The tiny village of Bell, on the junction of the Bells Line of Road, Chifley Road and the Darling Causeway, at the most north-western tip of the City of the Blue Mountains, has become a new destination for pilgrims. Carrying rocks all the way from Emu Plains to Bell, on the 7-day Epiphany Pilgrimage, or the Way of the Magi, the pilgrims are commemorating the Christian journey of the Three Wise Men
– and like the Wise Men, the rocks are the gifts they are bringing.
In its second year, the pilgrimage takes place from 2-8 January. This year it included 37 pilgrims ranging in age from 17 to 70. On their journey, the pilgrims spend each night in church halls, with meals provided by local parishioners. They end their journey at the Chapel of the Magi in Bell, where they place their rocks into the gabion cages that will make up the chapel’s walls. Some rocks have also been placed into the altar, which was created by Blue Mountains sculptor Terrance Plowright.
Fascinatingly, as the number of westerners identifying as religious appears to be on the decline, the number of people making pilgrimages has been rising.
In the UK, the new British Pilgrimage Trust’s slogan is “Bring Your Own Beliefs.” The Trust promises that you will rediscover your relationship with self and nature and that, by engaging with the world “in the way your body was designed to do,” you will find “a sure path to feeling grateful for being alive.”
Jungian psychology suggests that pilgrimages are instinctual, an unconscious need to perform a physical journey in order to travel inward in our quest for meaning and wholeness.
One of the world’s most famous Christian pilgrimages is along the Way of St James to the Santiago de Compostela Cathedral, in Spain. It’s otherwise known as the Camino de Santiago and was made even more famous by Martin Sheen in the 2010 film, “The Way.”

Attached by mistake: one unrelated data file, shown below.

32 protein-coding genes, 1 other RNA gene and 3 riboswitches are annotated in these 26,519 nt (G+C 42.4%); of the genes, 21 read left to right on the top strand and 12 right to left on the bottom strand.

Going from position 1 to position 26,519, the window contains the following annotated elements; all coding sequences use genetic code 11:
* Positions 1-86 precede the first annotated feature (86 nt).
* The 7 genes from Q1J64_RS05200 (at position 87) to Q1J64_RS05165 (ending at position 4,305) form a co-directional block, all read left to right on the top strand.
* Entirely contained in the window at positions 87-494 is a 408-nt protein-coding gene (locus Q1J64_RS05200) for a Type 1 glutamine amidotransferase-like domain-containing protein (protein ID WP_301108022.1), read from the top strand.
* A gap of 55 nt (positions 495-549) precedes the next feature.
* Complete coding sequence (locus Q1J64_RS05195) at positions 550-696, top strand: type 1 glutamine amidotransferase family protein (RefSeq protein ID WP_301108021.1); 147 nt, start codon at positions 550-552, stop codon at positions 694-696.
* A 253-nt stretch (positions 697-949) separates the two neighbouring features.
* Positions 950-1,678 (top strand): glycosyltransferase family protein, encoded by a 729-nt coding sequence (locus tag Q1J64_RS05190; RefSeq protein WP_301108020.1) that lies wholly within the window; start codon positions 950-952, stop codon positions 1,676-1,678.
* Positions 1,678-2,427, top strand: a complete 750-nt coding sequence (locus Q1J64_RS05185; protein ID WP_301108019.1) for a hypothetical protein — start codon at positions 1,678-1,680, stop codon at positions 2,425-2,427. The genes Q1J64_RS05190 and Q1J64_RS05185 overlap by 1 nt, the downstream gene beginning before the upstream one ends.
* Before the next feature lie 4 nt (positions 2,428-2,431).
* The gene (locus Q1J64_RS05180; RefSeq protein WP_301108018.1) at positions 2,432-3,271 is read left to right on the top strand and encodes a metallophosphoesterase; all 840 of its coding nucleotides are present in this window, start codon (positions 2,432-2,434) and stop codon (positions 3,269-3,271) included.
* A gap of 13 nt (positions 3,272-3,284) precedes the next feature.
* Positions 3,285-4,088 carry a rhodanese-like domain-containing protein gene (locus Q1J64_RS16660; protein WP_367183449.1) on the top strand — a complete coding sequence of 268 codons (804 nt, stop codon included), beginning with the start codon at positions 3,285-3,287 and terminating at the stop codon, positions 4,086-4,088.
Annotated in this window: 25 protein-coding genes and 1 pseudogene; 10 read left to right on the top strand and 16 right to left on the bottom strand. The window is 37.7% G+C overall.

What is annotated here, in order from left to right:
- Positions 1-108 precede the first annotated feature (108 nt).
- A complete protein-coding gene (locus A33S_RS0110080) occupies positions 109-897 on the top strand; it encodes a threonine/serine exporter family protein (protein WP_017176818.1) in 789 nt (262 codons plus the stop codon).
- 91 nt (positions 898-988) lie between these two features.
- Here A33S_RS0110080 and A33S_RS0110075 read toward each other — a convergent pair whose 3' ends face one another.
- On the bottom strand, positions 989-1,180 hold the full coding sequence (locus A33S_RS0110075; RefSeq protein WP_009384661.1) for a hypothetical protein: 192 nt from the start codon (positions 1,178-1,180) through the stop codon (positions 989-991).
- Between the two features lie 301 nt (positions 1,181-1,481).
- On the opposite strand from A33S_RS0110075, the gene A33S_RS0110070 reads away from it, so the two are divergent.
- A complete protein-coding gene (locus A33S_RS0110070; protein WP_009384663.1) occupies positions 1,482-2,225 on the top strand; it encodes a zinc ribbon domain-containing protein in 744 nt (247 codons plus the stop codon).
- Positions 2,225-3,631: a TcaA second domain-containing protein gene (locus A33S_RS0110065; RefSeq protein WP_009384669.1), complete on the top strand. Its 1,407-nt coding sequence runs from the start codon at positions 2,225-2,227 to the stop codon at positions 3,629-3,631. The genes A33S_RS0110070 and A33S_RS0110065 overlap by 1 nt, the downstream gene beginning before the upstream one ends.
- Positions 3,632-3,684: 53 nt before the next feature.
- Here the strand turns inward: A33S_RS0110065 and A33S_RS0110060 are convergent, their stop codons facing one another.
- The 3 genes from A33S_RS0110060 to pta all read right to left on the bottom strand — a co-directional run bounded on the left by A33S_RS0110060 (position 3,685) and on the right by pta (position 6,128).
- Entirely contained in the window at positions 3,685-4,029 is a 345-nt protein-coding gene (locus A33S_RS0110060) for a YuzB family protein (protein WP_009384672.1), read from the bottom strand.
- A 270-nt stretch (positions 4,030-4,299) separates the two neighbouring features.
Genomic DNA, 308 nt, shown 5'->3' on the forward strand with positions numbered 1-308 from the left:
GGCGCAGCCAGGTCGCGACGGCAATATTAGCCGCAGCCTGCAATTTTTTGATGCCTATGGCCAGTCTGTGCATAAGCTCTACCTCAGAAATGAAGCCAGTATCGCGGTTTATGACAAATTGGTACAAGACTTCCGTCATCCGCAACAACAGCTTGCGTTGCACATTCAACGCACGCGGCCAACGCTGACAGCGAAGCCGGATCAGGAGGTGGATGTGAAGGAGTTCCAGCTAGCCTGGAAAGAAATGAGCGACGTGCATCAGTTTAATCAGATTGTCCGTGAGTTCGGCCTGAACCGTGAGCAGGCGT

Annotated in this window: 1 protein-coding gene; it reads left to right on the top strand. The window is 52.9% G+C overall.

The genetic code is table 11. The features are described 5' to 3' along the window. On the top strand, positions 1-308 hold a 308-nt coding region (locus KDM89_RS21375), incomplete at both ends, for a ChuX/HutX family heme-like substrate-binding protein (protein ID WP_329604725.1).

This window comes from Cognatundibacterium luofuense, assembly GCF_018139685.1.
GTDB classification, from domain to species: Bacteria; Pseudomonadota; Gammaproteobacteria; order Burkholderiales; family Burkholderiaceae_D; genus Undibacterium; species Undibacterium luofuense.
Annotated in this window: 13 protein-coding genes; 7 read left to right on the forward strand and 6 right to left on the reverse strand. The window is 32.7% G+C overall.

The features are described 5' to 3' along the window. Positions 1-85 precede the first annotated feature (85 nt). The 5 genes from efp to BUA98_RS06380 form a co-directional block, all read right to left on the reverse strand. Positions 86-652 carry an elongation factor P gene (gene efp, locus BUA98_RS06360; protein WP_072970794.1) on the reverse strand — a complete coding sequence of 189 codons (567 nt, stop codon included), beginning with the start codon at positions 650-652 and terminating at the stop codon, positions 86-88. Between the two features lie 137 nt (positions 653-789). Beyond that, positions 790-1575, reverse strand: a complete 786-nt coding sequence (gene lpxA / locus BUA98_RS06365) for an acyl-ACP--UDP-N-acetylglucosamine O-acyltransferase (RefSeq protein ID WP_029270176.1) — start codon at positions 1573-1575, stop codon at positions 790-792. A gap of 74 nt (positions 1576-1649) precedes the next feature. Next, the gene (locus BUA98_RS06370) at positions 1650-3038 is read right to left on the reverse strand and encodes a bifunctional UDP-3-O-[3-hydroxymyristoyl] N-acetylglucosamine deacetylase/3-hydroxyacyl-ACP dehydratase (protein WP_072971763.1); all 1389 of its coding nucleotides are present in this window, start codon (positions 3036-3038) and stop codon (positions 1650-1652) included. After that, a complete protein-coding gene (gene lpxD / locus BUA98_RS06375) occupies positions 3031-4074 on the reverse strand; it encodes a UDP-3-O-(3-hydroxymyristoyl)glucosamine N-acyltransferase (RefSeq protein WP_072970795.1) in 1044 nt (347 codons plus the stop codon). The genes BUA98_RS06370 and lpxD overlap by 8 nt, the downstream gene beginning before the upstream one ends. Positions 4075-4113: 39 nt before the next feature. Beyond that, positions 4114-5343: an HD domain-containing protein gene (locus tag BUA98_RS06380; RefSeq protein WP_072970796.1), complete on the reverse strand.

While many walk the Camino as a spiritual journey, for others it’s a popular hiking or cycling trail, and for some it’s mainly a cultural experience – a way to explore Spanish art and architecture. UNESCO has declared it a World Heritage Site and the Council of Europe has declared it as a European Cultural Route. Every year, hundreds of thousands of people set out on the Camino, and each year there’s a growing Blue Mountains contingent.
In 2013, keen cyclists Margaret and Rowan Bouttell, who were living in Sydney at the time, decided they needed a sea change. They rented out their house and headed to Spain to cycle the Camino. When they arrived, however, they abandoned their bikes and started walking.
According to Rowan, “When you’re a pilgrim, you all travel along the same pathway. It’s very communal, everyone’s on the same page. It’s non-judgemental and everyone is supportive and co-operative. For us, it was not religious, but it was a walking meditation. It was a journey of discovery that led us to change the direction of our lives, and that’s how we ended up in Blackheath, running Glenella.”
For Margaret, the walk was an opportunity to unbundle from life’s burdens and stresses: “It’s just yourself and your 7kg bag. You have no idea what’s going on in the rest of the world, you have no decisions or concerns. There’s a real sense of freedom.”
Another Blackheath couple, Tony and Cecilia Jacques, first walked the Camino in 2014, and have walked it again every year since. For Tony, a former bomb disposal expert in the army, the pilgrimage taught him to let go of control and trust that the Camino would provide. He found it a very levelling experience.
In 2014, Tony, Margaret and Rowan met at Glenella and shared their Camino experiences. Their joint passion for the pilgrimage led them to coordinate a Pilgrim’s Dinner, with guest speakers and a Spanish meal. They’re now holding around eight dinners a year, and running Camino training walks on the same weekend. Their last dinner attracted 75 participants.
Interest has been so high, that they launched the first AusCamino Festival in Blackheath – a four day festival bringing together the Australian community of passionate Camino de Santiago pilgrims and prospective pilgrims. From 23 – 26 February, the festival program included a Spanish dinner, Spanish cooking and Hospitalero training classes, stalls and presentations.
Tony, Margaret and Rowan are also passionate about the development of the Great Blue Mountains Trail – “a regional trail from east to west across the Blue Mountains ridge line, accessible from all towns, villages and train stations along the way.” They hope that this will eventually be part of a bigger Manly to Mudgee cycling and walking trail. For them, the long term goal is for it to be accessible to hikers, cyclists AND pilgrims.